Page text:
How do antiplatelet drugs work?

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Louie Kuvalis asked a question: How do antiplatelet drugs work?
Asked By: Louie Kuvalis
Date created: Tue, Jun 1, 2021 3:21 PM
Date updated: Thu, Jun 23, 2022 9:13 AM

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#backtothebasics: how do antiplatelet drugs work?

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Antiplatelets are a group of medicines that stop blood cells (called platelets) from sticking together and forming a blood clot. Whenever there is an injury in your body, platelets are sent to the site of the injury, where they clump together to form a blood clot. This stops the bleeding in your body.

  • ZONTIVITY, aspirin, and clopidogrel are all a type of medication called antiplatelet therapy. These medications work by preventing platelets from sticking together to form a blood clot. Aspirin and clopidogrel each prevent platelets from sticking together to form blood clots in different ways.

Video answer: Antiplatelet drugs

Antiplatelet drugs

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Antiplatelet drugs are a group of powerful medicines that prevent blood clots. When you are wounded, platelets arrive on the scene and group together to form a clot that stops the bleeding. This is...

Antiplatelets are medicines that stop cells in the blood (platelets) from sticking together and forming a clot. A blood clot can lead to a heart attack or stroke. Aspirin is the most common antiplatelet. At a low dose, aspirin reduces inflammation in the arteries.

An antiplatelet drug (antiaggregant), also known as a platelet agglutination inhibitor or platelet aggregation inhibitor, is a member of a class of pharmaceuticals that decrease platelet aggregation and inhibit thrombus formation. They are effective in the arterial circulation where anticoagulants have little effect.

Antiplatelet drugs inhibit thrombus formation — it is believed that this is how they exert their cardiovascular protective effect. Four main types of antiplatelet drugs are available: Aspirin irreversibly inhibits cyclo-oxygenase and blocks the production of thromboxane. Clopidogrel, prasugrel and ticagrelor are thienopyridines.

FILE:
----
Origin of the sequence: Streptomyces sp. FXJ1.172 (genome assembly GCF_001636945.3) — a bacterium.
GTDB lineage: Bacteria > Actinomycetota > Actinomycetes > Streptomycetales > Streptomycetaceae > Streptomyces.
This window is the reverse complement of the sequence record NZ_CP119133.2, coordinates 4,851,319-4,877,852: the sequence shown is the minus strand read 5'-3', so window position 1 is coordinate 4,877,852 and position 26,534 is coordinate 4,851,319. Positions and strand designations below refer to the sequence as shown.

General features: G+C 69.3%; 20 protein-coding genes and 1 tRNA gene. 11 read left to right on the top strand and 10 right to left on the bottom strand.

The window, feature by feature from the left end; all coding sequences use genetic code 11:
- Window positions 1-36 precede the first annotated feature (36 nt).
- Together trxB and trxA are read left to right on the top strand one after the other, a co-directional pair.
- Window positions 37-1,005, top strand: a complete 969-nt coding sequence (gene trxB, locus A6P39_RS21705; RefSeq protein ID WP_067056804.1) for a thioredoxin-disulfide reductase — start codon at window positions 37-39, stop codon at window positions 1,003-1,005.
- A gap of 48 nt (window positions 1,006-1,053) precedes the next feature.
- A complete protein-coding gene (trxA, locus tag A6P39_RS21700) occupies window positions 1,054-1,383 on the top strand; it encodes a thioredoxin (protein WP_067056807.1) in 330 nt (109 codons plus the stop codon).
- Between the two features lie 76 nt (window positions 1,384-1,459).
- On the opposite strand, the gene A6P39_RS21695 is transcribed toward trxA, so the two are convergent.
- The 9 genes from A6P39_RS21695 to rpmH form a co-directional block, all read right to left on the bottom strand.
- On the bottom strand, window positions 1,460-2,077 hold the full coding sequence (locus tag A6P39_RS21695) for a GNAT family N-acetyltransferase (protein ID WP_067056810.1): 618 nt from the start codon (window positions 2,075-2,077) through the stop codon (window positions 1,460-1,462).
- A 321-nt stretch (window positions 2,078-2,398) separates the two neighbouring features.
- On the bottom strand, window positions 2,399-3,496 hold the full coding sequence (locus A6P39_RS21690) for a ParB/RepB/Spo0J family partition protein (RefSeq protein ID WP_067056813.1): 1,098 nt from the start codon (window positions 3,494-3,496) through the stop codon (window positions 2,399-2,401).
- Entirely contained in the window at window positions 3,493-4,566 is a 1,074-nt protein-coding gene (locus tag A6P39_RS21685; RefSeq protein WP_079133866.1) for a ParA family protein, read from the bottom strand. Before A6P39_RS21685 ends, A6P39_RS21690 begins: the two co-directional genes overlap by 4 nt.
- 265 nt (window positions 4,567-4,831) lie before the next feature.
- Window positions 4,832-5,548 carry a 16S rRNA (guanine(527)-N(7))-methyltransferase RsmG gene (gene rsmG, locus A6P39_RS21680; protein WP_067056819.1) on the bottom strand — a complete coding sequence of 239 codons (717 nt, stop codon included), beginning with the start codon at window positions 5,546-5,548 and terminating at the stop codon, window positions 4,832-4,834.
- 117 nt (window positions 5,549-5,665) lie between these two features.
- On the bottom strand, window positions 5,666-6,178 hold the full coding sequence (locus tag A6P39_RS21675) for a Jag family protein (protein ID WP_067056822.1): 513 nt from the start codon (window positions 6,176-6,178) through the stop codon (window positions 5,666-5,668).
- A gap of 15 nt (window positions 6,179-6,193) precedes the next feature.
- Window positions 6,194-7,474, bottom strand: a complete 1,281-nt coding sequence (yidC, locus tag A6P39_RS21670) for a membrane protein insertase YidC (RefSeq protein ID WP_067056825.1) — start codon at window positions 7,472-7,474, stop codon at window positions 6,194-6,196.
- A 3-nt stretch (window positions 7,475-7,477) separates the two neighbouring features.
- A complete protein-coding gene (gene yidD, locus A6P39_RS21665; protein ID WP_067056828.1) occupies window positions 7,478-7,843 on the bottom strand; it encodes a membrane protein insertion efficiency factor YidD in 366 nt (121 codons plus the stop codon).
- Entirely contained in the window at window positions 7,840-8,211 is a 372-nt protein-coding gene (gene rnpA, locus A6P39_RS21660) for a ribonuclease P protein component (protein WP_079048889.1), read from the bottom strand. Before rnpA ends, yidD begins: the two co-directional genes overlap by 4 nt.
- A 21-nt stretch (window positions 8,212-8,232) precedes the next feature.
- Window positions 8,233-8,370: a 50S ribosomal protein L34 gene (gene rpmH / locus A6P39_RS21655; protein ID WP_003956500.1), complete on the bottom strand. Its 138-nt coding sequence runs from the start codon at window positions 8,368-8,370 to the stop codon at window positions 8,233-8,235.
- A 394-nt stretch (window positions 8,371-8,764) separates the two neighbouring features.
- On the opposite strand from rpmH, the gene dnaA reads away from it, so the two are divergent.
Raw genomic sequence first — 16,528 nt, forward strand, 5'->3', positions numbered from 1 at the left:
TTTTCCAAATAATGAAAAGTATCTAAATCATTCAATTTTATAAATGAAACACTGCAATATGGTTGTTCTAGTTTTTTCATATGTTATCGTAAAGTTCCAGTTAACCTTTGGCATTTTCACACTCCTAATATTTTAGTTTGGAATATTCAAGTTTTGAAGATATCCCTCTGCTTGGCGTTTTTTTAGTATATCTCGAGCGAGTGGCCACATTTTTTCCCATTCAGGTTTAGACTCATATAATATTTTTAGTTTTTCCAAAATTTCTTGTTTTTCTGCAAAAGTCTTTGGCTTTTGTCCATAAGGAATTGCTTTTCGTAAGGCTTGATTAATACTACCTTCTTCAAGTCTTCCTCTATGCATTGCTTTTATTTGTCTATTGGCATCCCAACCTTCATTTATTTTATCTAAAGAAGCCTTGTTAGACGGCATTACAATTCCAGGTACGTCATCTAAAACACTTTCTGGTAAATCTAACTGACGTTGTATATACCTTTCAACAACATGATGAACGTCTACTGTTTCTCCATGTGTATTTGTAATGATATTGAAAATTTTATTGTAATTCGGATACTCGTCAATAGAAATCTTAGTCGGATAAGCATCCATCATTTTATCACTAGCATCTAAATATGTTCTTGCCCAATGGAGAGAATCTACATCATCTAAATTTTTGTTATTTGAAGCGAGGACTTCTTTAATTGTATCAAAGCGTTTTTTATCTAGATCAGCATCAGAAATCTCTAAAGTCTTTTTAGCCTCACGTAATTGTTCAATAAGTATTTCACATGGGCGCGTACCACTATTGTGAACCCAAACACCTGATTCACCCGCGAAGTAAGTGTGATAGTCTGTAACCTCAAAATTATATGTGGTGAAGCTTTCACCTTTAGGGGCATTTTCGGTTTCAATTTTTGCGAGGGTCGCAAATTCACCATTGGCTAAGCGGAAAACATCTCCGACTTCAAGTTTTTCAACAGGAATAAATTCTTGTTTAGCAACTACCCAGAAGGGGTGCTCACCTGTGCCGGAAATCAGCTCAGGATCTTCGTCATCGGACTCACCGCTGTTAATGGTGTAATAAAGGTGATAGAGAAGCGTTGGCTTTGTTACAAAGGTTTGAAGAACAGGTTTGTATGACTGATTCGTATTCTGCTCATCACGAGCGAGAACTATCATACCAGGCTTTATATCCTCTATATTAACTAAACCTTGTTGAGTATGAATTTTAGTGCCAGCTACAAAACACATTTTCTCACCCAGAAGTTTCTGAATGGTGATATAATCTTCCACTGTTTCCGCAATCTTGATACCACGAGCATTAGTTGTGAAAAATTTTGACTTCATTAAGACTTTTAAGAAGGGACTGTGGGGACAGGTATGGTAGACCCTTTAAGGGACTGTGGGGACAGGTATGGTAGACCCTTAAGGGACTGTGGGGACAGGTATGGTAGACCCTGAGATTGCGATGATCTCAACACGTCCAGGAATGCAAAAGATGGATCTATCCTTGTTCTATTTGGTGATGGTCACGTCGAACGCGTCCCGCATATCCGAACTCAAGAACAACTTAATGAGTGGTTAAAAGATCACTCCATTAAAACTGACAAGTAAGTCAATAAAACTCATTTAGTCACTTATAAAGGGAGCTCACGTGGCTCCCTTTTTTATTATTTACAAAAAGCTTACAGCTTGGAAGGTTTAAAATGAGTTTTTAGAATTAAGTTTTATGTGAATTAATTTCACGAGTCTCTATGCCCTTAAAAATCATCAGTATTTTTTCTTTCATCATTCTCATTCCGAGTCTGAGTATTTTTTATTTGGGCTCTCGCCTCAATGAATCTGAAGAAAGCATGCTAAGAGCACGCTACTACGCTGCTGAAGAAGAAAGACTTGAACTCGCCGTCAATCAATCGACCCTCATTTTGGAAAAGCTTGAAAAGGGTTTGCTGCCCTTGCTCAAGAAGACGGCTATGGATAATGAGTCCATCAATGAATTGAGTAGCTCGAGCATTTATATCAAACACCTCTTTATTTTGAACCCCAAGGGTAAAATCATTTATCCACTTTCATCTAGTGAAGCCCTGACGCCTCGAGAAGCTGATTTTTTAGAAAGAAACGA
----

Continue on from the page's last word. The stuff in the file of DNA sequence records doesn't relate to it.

Both antiplatelets and anticoagulants work to prevent clots in your blood vessels, but they work in different ways. Antiplatelets interfere with the binding of platelets, or the process that...

Aspirin is the most commonly used oral antiplatelet drug. It works by irreversibly inhibiting the cyclooxygenase enzyme (COX) activity in the prostaglandin synthesis pathway (PGH2). This prostaglandin is a precursor of thromboxane A2 (TXA2) and PGI2.

Antiplatelets are a group of medicines that stop blood cells (called platelets) from sticking together and forming a blood clot. Whenever there is an injury in your body, platelets are sent to the site of the injury, where they clump together to form a blood clot. This stops the bleeding in your body.

Currently available antiplatelet drugs interfere with one or more steps in the process of platelet release and aggregation2and produce a measurable reduction in the risk of thrombosis that cannot be dissociated from an increased risk of bleeding.3

Most people who have had a cardiac event take an antiplatelet drug. Antiplatelets include: ASA, also called acetylsalicylic acid (Aspirin, Asaphen, Entrophen, Novasen) Clopidogrel (Plavix) Prasugrel (Effient) Ticagrelor (Brilinta) Be aware: Generic names are listed first. Canadian brand names are in brackets. This list doesn’t include every brand name. If your prescription isn’t listed, your pharmacist is the best source for more information. What does it do? Platelets are tiny cell ...

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Video answer: Antiplatelet drugs & thrombus inhibitors

Antiplatelet drugs & thrombus inhibitors